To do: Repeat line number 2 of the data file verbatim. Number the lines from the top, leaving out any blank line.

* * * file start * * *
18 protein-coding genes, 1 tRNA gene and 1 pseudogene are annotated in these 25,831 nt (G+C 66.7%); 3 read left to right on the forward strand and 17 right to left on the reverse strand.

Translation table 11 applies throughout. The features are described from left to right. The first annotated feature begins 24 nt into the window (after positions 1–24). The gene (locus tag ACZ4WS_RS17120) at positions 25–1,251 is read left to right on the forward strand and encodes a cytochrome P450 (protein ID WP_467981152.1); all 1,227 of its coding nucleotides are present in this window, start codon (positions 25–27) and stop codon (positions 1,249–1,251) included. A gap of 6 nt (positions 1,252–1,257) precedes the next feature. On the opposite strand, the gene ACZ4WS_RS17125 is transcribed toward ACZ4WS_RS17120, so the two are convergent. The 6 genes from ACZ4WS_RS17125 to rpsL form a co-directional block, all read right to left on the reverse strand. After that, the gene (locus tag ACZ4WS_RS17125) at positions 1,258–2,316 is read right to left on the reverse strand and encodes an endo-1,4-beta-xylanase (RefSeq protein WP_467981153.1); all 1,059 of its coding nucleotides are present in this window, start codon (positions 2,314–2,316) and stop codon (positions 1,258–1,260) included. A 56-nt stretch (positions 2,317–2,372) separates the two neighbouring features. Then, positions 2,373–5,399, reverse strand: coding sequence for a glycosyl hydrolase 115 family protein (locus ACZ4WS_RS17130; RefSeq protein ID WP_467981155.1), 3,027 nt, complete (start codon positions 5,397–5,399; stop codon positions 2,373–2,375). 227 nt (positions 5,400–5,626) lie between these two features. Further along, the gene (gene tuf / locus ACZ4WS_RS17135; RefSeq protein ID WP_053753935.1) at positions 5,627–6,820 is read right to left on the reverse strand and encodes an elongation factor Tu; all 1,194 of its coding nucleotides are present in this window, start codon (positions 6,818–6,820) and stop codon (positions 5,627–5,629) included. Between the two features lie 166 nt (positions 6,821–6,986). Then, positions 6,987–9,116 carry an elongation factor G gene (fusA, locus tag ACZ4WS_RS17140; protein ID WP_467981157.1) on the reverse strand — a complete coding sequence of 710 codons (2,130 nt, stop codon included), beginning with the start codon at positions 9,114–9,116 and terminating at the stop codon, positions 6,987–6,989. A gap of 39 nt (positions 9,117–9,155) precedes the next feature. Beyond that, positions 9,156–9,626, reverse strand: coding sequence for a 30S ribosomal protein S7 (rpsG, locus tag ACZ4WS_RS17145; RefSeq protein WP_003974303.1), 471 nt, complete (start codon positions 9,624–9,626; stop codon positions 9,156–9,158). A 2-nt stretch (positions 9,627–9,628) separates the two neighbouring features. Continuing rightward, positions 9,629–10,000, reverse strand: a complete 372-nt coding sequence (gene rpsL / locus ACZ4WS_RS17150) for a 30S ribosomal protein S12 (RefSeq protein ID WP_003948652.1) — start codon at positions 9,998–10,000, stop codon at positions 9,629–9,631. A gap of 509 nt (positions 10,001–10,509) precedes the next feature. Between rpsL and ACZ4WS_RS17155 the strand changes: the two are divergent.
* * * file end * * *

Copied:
Translation table 11 applies throughout. The features are described from left to right. The first annotated feature begins 24 nt into the window (after positions 1–24). The gene (locus tag ACZ4WS_RS17120) at positions 25–1,251 is read left to right on the forward strand and encodes a cytochrome P450 (protein ID WP_467981152.1); all 1,227 of its coding nucleotides are present in this window, start codon (positions 25–27) and stop codon (positions 1,249–1,251) included. A gap of 6 nt (positions 1,252–1,257) precedes the next feature. On the opposite strand, the gene ACZ4WS_RS17125 is transcribed toward ACZ4WS_RS17120, so the two are convergent. The 6 genes from ACZ4WS_RS17125 to rpsL form a co-directional block, all read right to left on the reverse strand. After that, the gene (locus tag ACZ4WS_RS17125) at positions 1,258–2,316 is read right to left on the reverse strand and encodes an endo-1,4-beta-xylanase (RefSeq protein WP_467981153.1); all 1,059 of its coding nucleotides are present in this window, start codon (positions 2,314–2,316) and stop codon (positions 1,258–1,260) included. A 56-nt stretch (positions 2,317–2,372) separates the two neighbouring features. Then, positions 2,373–5,399, reverse strand: coding sequence for a glycosyl hydrolase 115 family protein (locus ACZ4WS_RS17130; RefSeq protein ID WP_467981155.1), 3,027 nt, complete (start codon positions 5,397–5,399; stop codon positions 2,373–2,375). 227 nt (positions 5,400–5,626) lie between these two features. Further along, the gene (gene tuf / locus ACZ4WS_RS17135; RefSeq protein ID WP_053753935.1) at positions 5,627–6,820 is read right to left on the reverse strand and encodes an elongation factor Tu; all 1,194 of its coding nucleotides are present in this window, start codon (positions 6,818–6,820) and stop codon (positions 5,627–5,629) included. Between the two features lie 166 nt (positions 6,821–6,986). Then, positions 6,987–9,116 carry an elongation factor G gene (fusA, locus tag ACZ4WS_RS17140; protein ID WP_467981157.1) on the reverse strand — a complete coding sequence of 710 codons (2,130 nt, stop codon included), beginning with the start codon at positions 9,114–9,116 and terminating at the stop codon, positions 6,987–6,989. A gap of 39 nt (positions 9,117–9,155) precedes the next feature. Beyond that, positions 9,156–9,626, reverse strand: coding sequence for a 30S ribosomal protein S7 (rpsG, locus tag ACZ4WS_RS17145; RefSeq protein WP_003974303.1), 471 nt, complete (start codon positions 9,624–9,626; stop codon positions 9,156–9,158). A 2-nt stretch (positions 9,627–9,628) separates the two neighbouring features. Continuing rightward, positions 9,629–10,000, reverse strand: a complete 372-nt coding sequence (gene rpsL / locus ACZ4WS_RS17150) for a 30S ribosomal protein S12 (RefSeq protein ID WP_003948652.1) — start codon at positions 9,998–10,000, stop codon at positions 9,629–9,631. A gap of 509 nt (positions 10,001–10,509) precedes the next feature. Between rpsL and ACZ4WS_RS17155 the strand changes: the two are divergent.